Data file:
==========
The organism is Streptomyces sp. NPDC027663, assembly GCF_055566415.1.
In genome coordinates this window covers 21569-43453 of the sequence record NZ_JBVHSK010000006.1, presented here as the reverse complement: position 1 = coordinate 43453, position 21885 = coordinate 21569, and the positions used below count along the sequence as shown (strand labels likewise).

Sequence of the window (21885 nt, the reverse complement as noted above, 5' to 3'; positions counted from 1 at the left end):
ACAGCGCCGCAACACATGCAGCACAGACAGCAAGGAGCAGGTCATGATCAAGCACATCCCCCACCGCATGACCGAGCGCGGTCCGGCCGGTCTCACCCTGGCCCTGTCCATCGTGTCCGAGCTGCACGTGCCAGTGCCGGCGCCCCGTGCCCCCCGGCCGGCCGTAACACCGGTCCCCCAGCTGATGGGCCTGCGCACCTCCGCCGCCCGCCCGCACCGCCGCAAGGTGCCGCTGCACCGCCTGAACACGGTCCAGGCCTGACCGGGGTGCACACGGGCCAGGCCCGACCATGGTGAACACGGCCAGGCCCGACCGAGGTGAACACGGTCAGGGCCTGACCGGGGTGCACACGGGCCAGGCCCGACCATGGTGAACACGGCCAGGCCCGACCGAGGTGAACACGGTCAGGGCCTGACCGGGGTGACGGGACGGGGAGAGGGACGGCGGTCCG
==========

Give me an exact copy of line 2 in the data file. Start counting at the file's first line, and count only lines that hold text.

In genome coordinates this window covers 21569-43453 of the sequence record NZ_JBVHSK010000006.1, presented here as the reverse complement: position 1 = coordinate 43453, position 21885 = coordinate 21569, and the positions used below count along the sequence as shown (strand labels likewise).